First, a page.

As former San Francisco Police Chief Tony Ribera put it Tuesday, the big advantage of a comprehensive investigation is that it "not only gets the guilty, but it clears the innocent."
A follow-up to that idea is that a shoddy investigation spares the guilty and damns the innocent to eternal suspicion. In the Special City, a shoddy initial investigation seems to have led to a slew of indictments against 10 S.F. cops, including Police Chief Earl Sanders.
The worst of it is, the indictments of S.F.'s top brass were completely avoidable. They wouldn't have happened if someone in charge had tried to avoid what the public now perceived: the distinct appearance of a cover-up.
Go back to November, when three off-duty cops were involved in an after- hours brawl with two civilians. The department should have treated the three suspects by the book -- and added special care to make sure that there was no taint of preferential treatment.
Reports of the investigation say that never happened: Key evidence wasn't seized at the scene. The three cops -- Alex Fagan Jr. (son of the assistant police chief), David Lee and Matthew Tonsing -- weren't tested for alcohol until hours after the incident. The two civilians were not allowed to make an on-scene identification of the suspects.
When news of the poor initial investigation leaked out, Chief Sanders or Mayor Willie Brown should have pledged to get the bottom of the story. Instead, they circled the wagons.
In November, Da Mayor dismissed the apparent assault as "mutual combat," and said if all parties admitted as much, there would be no crime to investigate. (The mayor's spokesman, P.J. Johnston, said that much-cited quote was taken out of context. Besides, Brown did try to get state Attorney General Bill Lockyer to take over the probe.)
Worse, Sanders compared criticism of the investigation to criticism of Jesus. He said all investigations are criticized, then added, "We are going into one of our major holiday seasons, to celebrate the birth of a leader of the religious world. And I do recall in my readings that he was criticized."
Later Sanders made the mistake of transferring Lt. Joe Dutto -- who led the investigation of the Fajita Three non-investigation -- back to the vice squad.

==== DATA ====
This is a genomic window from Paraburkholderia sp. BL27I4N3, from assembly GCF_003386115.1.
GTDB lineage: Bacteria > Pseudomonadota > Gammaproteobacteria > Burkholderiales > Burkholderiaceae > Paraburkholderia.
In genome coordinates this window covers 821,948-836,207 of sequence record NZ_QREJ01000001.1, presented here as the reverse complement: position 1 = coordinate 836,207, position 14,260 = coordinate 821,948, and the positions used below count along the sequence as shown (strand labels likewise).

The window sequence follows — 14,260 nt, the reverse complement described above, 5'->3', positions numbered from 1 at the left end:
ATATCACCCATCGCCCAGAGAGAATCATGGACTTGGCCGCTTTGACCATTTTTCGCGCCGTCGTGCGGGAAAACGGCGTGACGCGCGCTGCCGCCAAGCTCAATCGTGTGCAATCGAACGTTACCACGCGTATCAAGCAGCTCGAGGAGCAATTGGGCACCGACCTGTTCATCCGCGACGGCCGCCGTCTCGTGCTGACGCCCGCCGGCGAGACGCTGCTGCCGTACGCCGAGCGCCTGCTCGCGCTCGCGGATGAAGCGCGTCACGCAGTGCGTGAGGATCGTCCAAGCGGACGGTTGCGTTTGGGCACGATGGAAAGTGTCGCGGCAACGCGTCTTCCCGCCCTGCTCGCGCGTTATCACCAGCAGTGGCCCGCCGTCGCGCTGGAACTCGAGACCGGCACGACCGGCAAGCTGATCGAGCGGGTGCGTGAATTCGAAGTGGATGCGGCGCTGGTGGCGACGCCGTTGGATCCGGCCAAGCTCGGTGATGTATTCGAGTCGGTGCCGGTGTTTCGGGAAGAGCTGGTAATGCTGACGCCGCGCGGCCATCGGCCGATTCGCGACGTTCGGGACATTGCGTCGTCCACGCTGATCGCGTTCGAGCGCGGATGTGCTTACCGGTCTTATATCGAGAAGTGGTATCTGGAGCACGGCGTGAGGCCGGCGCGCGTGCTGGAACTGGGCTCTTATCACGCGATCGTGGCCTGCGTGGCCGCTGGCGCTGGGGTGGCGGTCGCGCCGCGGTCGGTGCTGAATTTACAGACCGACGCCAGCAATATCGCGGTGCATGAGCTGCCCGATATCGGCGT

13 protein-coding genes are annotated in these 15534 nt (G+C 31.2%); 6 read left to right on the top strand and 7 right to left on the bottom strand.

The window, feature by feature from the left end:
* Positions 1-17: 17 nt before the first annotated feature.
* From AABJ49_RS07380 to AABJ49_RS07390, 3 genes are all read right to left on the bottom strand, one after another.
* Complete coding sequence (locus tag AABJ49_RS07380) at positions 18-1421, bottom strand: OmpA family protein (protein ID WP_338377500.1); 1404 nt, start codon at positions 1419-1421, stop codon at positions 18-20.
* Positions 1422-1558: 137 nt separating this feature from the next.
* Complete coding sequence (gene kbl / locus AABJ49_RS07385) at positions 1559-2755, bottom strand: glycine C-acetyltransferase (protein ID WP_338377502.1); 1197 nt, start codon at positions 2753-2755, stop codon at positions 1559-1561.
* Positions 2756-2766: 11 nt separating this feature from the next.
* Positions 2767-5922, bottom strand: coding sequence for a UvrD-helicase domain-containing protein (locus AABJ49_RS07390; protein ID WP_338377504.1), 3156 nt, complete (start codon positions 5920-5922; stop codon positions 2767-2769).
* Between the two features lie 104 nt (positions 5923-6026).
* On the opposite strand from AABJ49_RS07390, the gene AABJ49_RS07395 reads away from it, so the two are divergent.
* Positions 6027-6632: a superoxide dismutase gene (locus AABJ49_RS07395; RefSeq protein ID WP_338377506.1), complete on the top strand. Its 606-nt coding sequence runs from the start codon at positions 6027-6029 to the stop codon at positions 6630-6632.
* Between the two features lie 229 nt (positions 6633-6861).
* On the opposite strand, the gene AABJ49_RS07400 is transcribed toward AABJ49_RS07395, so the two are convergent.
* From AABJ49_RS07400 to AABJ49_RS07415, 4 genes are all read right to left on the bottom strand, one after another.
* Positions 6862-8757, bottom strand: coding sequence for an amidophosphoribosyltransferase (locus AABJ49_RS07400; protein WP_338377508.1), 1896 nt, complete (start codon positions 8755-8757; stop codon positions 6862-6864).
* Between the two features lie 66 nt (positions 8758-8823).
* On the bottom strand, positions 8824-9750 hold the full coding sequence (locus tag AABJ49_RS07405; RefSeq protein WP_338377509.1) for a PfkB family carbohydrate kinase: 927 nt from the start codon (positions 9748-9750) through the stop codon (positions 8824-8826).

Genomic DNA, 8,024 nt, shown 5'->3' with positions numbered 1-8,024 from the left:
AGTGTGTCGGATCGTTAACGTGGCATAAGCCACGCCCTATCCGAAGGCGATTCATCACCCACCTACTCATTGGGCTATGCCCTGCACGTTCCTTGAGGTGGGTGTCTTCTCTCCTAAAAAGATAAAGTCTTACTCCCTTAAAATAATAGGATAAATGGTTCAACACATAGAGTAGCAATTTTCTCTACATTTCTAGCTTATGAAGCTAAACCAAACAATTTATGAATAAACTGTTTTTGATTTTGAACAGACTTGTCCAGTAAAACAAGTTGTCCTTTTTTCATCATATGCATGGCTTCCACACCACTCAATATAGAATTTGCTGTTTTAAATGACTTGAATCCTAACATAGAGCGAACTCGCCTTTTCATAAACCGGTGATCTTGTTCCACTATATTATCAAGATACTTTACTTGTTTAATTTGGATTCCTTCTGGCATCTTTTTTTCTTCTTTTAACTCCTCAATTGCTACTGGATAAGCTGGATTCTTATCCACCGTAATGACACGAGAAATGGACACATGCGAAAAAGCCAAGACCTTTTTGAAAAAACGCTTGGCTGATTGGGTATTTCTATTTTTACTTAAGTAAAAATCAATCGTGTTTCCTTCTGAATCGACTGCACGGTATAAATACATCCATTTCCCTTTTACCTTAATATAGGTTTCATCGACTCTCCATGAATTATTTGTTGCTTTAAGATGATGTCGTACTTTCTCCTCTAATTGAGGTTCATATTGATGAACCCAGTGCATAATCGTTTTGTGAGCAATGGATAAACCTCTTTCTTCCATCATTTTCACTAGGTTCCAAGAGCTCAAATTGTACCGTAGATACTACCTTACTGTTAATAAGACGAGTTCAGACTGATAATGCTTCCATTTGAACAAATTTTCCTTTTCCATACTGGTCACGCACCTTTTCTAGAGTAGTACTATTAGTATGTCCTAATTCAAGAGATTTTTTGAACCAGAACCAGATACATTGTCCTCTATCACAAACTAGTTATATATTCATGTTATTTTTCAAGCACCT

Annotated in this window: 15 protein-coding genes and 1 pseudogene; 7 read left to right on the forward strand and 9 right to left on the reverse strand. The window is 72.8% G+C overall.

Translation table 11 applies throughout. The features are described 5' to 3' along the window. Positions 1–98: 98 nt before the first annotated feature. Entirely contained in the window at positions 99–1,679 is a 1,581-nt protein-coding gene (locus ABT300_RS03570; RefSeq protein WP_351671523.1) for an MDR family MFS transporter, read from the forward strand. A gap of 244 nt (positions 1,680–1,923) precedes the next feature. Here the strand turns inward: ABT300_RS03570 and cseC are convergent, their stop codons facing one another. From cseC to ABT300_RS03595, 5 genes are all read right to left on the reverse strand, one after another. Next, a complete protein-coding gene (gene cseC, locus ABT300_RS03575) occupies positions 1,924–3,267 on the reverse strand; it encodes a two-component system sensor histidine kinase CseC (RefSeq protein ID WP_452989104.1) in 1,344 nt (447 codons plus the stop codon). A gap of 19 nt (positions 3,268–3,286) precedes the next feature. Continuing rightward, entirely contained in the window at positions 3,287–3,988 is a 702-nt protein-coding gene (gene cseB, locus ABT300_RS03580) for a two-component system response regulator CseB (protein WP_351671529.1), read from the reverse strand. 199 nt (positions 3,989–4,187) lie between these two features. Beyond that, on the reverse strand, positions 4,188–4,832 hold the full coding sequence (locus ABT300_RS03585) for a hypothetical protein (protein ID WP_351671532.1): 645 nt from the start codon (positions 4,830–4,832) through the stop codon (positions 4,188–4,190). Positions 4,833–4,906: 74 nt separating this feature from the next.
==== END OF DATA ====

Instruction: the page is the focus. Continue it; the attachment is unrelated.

A word about Dutto. He's a cop's cop. Before the indictments, Ribera told me that, while Dutto was no ace at getting along with his superiors, he was one of the most able investigators in the department.
Another word about Dutto: Sanders has maintained the transfer to vice happened after the Fajita Three probe was finished.
A word about the indictments: They were shoddy too, and not only because parts were handwritten.
Indeed, Sanders and other SFPD biggies may well be vindicated because the grand jury considered Dutto's transfer, the spreading of "misinformation" by police to the press and the department's refusal to hand over documents to constitute felony obstruction of justice. The grand jury charged Sanders for one act alone -- the transfer of Dutto. If that's the crux of the case, it's a stretch.
Which puts the spotlight on District Attorney Terence Hallinan, who should avoid the spotlight -- not that he does what he should do.
Hallinan is a liability here because he brings personal ill will to the prosecutor's table.
Then again, in the Special City, everything is personal. There's animosity between Hallinan and Brown over Hallinan's flirtation with Brown rival Tom Ammiano. Sanders is a Brown crony. Fagan Jr. is the son of top police brass. As The Chronicle's Matier and Ross reported, Sanders' attorneys claimed that Hallinan met with Sanders in December to suggest the Fajita Three "simply admit to a street fight" so that the matter could be disposed of in the same manner that Lockyer handled Hallinan's son's assault case -- for a different brawl.
Sheesh. San Francisco criminal justice circles are incestuous as Russia's last royal family. Everyone thinks the city is so sophisticated, but it's as inbred as Appalachia. Well, the stereotype of Appalachia.
It's time for some new blood in this town.